New York City Council Header
File #: Res 1347-2012    Version: * Name: Prohibit public funding to facilities providing aversive interventions, including but not limited to electric shock therapy, and would remove such facilities from any registry of approved schools. (S.6294-A/A.9084-A)
Type: Resolution Status: Filed
Committee: Committee on Education
On agenda: 5/31/2012
Enactment date: Law number:
Title: Resolution calling upon the New York State Legislature to pass and the Governor to sign S.6294-A/A.9084-A, legislation that would prohibit public funding to facilities providing aversive interventions, including but not limited to electric shock therapy, and would remove such facilities from any registry of approved schools.
Sponsors: Vincent J. Gentile, Margaret S. Chin, Letitia James, Deborah L. Rose, Ruben Wills, Ydanis A. Rodriguez
Council Member Sponsors: 6
Date Ver.Prime SponsorAction ByActionResultAction DetailsMeeting DetailsMultimedia
12/31/2013*Vincent J. Gentile City Council Filed (End of Session)  Action details Meeting details Not available
5/31/2012*Vincent J. Gentile City Council Introduced by Council  Action details Meeting details Not available
5/31/2012*Vincent J. Gentile City Council Referred to Comm by Council  Action details Meeting details Not available
Res. No. 1347
 
Resolution calling upon the New York State Legislature to pass and the Governor to sign S.6294-A/A.9084-A, legislation that would prohibit public funding to facilities providing aversive interventions, including but not limited to electric shock therapy, and would remove such facilities from any registry of approved schools.  
 
 
By Council Members Gentile, Chin, James, Rose, Wills and Rodriguez
 
Whereas, New York State Education Law provides that when a child with a disability is not receiving instruction because there are no appropriate public or private facilities for the instruction of such child within New York State, school districts are authorized to contract with an educational facility located outside of New York State that can meet the needs of such child; and
           Whereas, In August of 2005, the New York State Legislature passed "Billy's Law" to improve state and local monitoring of out-of-state residential facilities that house New York State children; and
          Whereas, Billy's Law created an out-of-state placement committee which is responsible for creating a register of approved out-of-state residential programs and residential schools and establishing core requirements for inclusion on this register; and
      Whereas, Educational facilities for students with disabilities may use aversive behavioral interventions which can include application of noxious, painful, intrusive stimuli or activities intended to induce pain and withholding of sleep, shelter, bedding, bathroom facilities, or clothing; and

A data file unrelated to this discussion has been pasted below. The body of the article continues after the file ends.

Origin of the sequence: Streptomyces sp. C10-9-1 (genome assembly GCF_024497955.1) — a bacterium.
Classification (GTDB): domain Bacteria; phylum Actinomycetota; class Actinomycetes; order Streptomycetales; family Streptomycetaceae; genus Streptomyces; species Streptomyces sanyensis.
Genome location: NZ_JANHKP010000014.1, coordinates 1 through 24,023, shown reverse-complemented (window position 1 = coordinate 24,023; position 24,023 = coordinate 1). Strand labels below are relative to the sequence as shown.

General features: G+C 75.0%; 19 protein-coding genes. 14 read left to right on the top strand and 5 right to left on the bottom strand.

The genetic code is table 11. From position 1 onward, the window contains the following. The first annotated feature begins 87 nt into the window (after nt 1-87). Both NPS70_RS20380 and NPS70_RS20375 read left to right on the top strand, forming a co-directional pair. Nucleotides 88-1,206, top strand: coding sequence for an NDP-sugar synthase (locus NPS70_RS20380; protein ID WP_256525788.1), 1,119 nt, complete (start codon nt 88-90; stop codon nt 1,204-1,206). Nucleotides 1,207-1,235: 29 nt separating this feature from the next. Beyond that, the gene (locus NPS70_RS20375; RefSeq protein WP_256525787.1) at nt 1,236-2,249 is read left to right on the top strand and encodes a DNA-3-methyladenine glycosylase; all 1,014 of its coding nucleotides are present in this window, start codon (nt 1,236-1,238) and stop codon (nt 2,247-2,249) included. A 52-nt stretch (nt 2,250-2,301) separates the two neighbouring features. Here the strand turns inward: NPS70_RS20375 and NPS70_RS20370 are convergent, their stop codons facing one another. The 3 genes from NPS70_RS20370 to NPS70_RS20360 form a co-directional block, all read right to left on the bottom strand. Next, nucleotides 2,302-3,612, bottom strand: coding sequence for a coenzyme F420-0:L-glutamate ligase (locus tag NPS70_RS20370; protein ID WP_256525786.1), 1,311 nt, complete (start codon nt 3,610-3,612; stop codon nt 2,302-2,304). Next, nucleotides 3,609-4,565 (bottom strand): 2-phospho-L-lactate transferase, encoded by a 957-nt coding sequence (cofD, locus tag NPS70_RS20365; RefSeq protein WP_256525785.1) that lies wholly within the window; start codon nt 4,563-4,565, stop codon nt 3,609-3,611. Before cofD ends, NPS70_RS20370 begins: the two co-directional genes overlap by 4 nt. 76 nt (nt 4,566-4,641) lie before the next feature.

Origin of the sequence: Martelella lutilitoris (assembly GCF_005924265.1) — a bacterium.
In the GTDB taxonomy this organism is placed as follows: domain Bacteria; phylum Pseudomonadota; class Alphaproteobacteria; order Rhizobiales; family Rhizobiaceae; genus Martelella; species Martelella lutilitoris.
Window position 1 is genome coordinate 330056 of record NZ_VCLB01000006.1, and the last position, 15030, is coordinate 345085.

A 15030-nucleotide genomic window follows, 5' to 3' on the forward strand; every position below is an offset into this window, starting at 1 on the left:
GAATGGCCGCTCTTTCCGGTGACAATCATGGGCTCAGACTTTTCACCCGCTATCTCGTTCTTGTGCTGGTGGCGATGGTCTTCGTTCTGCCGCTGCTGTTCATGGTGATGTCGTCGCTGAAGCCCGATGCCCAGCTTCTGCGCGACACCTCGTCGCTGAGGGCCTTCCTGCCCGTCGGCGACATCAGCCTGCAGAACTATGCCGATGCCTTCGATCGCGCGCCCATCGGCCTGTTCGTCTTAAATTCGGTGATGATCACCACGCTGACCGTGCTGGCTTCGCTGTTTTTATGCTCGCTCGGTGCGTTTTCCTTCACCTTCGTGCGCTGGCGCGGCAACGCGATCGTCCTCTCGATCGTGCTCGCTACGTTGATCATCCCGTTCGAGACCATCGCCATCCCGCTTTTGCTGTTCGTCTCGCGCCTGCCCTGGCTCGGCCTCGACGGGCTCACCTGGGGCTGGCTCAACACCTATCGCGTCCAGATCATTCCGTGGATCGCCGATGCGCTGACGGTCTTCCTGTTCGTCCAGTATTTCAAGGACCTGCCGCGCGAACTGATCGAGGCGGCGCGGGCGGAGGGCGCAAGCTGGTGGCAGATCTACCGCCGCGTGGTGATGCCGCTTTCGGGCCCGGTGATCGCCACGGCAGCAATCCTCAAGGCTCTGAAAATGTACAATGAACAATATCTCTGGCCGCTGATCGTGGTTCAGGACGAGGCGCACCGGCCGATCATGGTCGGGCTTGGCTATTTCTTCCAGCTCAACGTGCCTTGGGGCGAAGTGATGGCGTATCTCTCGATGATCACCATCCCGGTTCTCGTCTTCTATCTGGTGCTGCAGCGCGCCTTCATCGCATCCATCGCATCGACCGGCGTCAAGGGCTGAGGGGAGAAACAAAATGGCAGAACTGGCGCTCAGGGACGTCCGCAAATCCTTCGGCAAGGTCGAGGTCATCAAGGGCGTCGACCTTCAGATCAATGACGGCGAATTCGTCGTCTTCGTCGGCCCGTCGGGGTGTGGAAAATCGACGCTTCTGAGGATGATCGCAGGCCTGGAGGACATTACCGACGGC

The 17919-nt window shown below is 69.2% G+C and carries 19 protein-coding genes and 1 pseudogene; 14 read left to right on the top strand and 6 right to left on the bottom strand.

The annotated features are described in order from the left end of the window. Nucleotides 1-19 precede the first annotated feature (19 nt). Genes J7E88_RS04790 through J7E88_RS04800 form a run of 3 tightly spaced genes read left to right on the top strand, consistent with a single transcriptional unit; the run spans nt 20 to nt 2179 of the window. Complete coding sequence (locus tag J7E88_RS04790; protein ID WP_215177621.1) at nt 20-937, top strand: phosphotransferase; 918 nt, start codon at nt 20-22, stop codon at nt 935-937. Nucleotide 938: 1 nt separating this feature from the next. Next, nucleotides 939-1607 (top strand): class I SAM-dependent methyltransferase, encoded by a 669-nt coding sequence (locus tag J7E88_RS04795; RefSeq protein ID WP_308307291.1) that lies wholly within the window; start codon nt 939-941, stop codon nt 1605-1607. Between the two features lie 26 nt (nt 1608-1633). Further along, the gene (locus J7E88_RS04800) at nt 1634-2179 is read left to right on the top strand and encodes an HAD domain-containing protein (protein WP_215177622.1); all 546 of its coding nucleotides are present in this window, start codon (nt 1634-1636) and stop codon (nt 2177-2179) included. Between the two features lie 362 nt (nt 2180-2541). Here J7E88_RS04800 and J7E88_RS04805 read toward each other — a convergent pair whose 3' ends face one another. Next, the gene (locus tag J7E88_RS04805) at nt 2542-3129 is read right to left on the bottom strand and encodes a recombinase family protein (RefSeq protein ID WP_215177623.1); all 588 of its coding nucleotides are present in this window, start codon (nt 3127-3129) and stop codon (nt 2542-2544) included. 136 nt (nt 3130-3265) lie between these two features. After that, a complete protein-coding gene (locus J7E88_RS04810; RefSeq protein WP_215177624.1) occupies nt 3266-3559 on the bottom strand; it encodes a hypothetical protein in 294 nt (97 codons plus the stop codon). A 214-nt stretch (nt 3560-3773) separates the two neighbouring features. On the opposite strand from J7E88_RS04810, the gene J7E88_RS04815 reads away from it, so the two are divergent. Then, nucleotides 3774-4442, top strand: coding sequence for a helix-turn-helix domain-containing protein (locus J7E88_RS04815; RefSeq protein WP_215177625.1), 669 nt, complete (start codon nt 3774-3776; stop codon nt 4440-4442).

Whereas, A New York State Department of Education investigation in 2006 into one such out-of-state program unearthed a wide range of problems, including a lack of oversight when students were shocked, restrained, and denied food as punishment, the use of electrical shocks which raised health and safety concerns, and a practice of withholding meals which "may impose unnecessary risks affecting the normal growth and development" of students; and
      Whereas, As a result of that investigation, New York State regulations barred approved out-of-state day or residential schools from using aversive interventions on New York State students unless that student's Individual Education Plan included the use of aversive interventions as of June 30, 2009; and
           Whereas, As of December 1, 2010, there were 597 New York State youth placed in out-of-state residential schools and facilities; and
Whereas, The State Education Department is required to cover the cost of sending a student to an out-of-state educational facility when there is no appropriate facility in New York State; and  
Whereas, In New York State, Assembly Member Joan Millman and Senator Martin Golden introduced A.9084-A/S.6294-A, legislation that would amend the state Social Services Law to remove schools and programs that use aversive interventions from the approved registry list; and
Whereas, This legislation would also prevent public funding from being used to promote aversive interventions on children and youth; now, therefore, be it
Resolved, That the Council of the City of New York calls upon the New York State Legislature to pass and the Governor to sign S.6294-A/A.9084-A, legislation that would prohibit public funding to facilities providing aversive interventions, including but not limited to electric shock therapy, and would remove such facilities from any registry of approved schools.  
 
 
JW
LS# 3622
5/17/12